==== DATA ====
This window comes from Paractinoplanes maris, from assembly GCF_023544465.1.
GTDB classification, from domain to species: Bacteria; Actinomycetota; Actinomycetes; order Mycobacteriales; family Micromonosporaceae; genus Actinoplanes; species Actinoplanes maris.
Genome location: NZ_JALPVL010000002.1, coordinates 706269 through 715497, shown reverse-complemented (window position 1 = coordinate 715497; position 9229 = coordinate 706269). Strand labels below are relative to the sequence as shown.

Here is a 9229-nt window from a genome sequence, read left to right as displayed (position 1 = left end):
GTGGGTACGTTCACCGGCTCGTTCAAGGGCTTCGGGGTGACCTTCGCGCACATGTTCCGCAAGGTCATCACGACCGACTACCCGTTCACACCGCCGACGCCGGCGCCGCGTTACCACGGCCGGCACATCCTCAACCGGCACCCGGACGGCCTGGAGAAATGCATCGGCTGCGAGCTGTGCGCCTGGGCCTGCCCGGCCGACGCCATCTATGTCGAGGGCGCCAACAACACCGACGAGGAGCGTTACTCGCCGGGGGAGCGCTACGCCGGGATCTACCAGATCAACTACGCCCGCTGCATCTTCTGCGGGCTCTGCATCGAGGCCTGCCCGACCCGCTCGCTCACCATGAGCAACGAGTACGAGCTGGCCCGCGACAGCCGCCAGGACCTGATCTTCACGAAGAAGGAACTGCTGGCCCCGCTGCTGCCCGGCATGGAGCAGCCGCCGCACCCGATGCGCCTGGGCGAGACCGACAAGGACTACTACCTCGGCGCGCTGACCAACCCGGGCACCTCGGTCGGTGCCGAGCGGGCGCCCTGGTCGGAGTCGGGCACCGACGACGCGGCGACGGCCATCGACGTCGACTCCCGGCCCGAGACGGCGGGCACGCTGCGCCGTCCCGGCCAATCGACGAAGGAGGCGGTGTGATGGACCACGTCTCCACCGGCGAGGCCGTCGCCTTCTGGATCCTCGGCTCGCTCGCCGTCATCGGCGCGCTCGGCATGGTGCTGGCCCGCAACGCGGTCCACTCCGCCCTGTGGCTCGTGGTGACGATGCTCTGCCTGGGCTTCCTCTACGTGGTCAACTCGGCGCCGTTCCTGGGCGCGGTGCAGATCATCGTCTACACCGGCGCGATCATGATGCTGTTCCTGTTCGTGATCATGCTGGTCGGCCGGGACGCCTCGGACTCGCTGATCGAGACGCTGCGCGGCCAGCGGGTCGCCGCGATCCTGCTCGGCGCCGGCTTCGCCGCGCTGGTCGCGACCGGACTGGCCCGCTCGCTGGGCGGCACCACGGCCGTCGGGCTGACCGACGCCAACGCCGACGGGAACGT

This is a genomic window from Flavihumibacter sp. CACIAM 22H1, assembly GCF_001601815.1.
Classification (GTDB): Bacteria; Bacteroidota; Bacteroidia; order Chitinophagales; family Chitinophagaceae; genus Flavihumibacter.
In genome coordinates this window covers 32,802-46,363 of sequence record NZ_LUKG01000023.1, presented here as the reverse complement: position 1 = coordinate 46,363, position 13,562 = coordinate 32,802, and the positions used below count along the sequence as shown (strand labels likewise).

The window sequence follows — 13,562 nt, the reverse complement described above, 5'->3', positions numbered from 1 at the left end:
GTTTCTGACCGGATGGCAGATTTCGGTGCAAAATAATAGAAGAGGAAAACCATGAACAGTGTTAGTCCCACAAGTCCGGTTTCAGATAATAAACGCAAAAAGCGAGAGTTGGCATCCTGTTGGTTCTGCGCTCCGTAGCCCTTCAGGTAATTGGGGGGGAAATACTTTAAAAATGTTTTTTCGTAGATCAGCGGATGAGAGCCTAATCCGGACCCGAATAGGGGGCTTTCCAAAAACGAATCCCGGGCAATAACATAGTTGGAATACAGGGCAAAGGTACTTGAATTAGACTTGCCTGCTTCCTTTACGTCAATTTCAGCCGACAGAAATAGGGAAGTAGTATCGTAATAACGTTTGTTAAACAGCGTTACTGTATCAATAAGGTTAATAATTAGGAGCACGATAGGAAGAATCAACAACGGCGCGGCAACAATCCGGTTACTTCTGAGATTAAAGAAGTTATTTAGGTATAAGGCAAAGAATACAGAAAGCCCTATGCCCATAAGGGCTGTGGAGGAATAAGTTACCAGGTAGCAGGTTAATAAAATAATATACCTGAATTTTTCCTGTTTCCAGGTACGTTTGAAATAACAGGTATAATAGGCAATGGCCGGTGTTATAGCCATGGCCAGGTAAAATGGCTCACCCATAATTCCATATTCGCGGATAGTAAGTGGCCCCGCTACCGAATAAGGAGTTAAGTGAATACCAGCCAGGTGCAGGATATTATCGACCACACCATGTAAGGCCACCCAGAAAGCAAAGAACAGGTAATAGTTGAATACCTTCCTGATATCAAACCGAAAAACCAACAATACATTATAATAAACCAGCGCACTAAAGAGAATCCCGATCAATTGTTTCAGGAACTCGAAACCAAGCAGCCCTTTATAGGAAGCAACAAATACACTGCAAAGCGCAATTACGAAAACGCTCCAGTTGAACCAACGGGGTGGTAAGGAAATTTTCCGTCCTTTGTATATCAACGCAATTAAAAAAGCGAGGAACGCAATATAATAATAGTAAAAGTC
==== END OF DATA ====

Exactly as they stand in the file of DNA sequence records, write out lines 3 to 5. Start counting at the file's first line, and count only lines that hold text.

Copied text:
Genome location: NZ_JALPVL010000002.1, coordinates 706269 through 715497, shown reverse-complemented (window position 1 = coordinate 715497; position 9229 = coordinate 706269). Strand labels below are relative to the sequence as shown.

Here is a 9229-nt window from a genome sequence, read left to right as displayed (position 1 = left end):
GTGGGTACGTTCACCGGCTCGTTCAAGGGCTTCGGGGTGACCTTCGCGCACATGTTCCGCAAGGTCATCACGACCGACTACCCGTTCACACCGCCGACGCCGGCGCCGCGTTACCACGGCCGGCACATCCTCAACCGGCACCCGGACGGCCTGGAGAAATGCATCGGCTGCGAGCTGTGCGCCTGGGCCTGCCCGGCCGACGCCATCTATGTCGAGGGCGCCAACAACACCGACGAGGAGCGTTACTCGCCGGGGGAGCGCTACGCCGGGATCTACCAGATCAACTACGCCCGCTGCATCTTCTGCGGGCTCTGCATCGAGGCCTGCCCGACCCGCTCGCTCACCATGAGCAACGAGTACGAGCTGGCCCGCGACAGCCGCCAGGACCTGATCTTCACGAAGAAGGAACTGCTGGCCCCGCTGCTGCCCGGCATGGAGCAGCCGCCGCACCCGATGCGCCTGGGCGAGACCGACAAGGACTACTACCTCGGCGCGCTGACCAACCCGGGCACCTCGGTCGGTGCCGAGCGGGCGCCCTGGTCGGAGTCGGGCACCGACGACGCGGCGACGGCCATCGACGTCGACTCCCGGCCCGAGACGGCGGGCACGCTGCGCCGTCCCGGCCAATCGACGAAGGAGGCGGTGTGATGGACCACGTCTCCACCGGCGAGGCCGTCGCCTTCTGGATCCTCGGCTCGCTCGCCGTCATCGGCGCGCTCGGCATGGTGCTGGCCCGCAACGCGGTCCACTCCGCCCTGTGGCTCGTGGTGACGATGCTCTGCCTGGGCTTCCTCTACGTGGTCAACTCGGCGCCGTTCCTGGGCGCGGTGCAGATCATCGTCTACACCGGCGCGATCATGATGCTGTTCCTGTTCGTGATCATGCTGGTCGGCCGGGACGCCTCGGACTCGCTGATCGAGACGCTGCGCGGCCAGCGGGTCGCCGCGATCCTGCTCGGCGCCGGCTTCGCCGCGCTGGTCGCGACCGGACTGGCCCGCTCGCTGGGCGGCACCACGGCCGTCGGGCTGACCGACGCCAACGCCGACGGGAACGT